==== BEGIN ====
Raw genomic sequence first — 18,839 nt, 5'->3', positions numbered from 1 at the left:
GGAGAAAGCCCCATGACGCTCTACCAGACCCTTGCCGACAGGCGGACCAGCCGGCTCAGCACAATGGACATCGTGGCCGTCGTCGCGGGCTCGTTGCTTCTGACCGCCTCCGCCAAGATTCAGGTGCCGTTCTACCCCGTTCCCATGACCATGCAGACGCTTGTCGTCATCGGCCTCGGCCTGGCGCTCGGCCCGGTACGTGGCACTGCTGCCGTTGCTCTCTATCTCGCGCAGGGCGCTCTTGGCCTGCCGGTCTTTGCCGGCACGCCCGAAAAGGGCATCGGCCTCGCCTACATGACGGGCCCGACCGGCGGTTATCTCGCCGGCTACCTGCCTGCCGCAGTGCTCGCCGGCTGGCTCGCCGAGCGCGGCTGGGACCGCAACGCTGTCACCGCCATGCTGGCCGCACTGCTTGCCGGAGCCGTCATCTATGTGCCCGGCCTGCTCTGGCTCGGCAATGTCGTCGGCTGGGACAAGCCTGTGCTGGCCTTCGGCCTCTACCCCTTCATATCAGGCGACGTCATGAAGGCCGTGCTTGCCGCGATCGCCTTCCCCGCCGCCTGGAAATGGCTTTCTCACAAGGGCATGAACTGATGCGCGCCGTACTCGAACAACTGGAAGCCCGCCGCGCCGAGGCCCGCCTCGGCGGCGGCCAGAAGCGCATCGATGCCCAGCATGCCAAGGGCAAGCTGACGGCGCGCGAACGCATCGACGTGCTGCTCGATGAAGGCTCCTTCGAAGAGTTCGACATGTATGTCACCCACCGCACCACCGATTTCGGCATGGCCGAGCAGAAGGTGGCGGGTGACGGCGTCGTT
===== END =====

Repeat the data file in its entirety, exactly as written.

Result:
Raw genomic sequence first — 18,839 nt, 5'->3', positions numbered from 1 at the left:
GGAGAAAGCCCCATGACGCTCTACCAGACCCTTGCCGACAGGCGGACCAGCCGGCTCAGCACAATGGACATCGTGGCCGTCGTCGCGGGCTCGTTGCTTCTGACCGCCTCCGCCAAGATTCAGGTGCCGTTCTACCCCGTTCCCATGACCATGCAGACGCTTGTCGTCATCGGCCTCGGCCTGGCGCTCGGCCCGGTACGTGGCACTGCTGCCGTTGCTCTCTATCTCGCGCAGGGCGCTCTTGGCCTGCCGGTCTTTGCCGGCACGCCCGAAAAGGGCATCGGCCTCGCCTACATGACGGGCCCGACCGGCGGTTATCTCGCCGGCTACCTGCCTGCCGCAGTGCTCGCCGGCTGGCTCGCCGAGCGCGGCTGGGACCGCAACGCTGTCACCGCCATGCTGGCCGCACTGCTTGCCGGAGCCGTCATCTATGTGCCCGGCCTGCTCTGGCTCGGCAATGTCGTCGGCTGGGACAAGCCTGTGCTGGCCTTCGGCCTCTACCCCTTCATATCAGGCGACGTCATGAAGGCCGTGCTTGCCGCGATCGCCTTCCCCGCCGCCTGGAAATGGCTTTCTCACAAGGGCATGAACTGATGCGCGCCGTACTCGAACAACTGGAAGCCCGCCGCGCCGAGGCCCGCCTCGGCGGCGGCCAGAAGCGCATCGATGCCCAGCATGCCAAGGGCAAGCTGACGGCGCGCGAACGCATCGACGTGCTGCTCGATGAAGGCTCCTTCGAAGAGTTCGACATGTATGTCACCCACCGCACCACCGATTTCGGCATGGCCGAGCAGAAGGTGGCGGGTGACGGCGTCGTT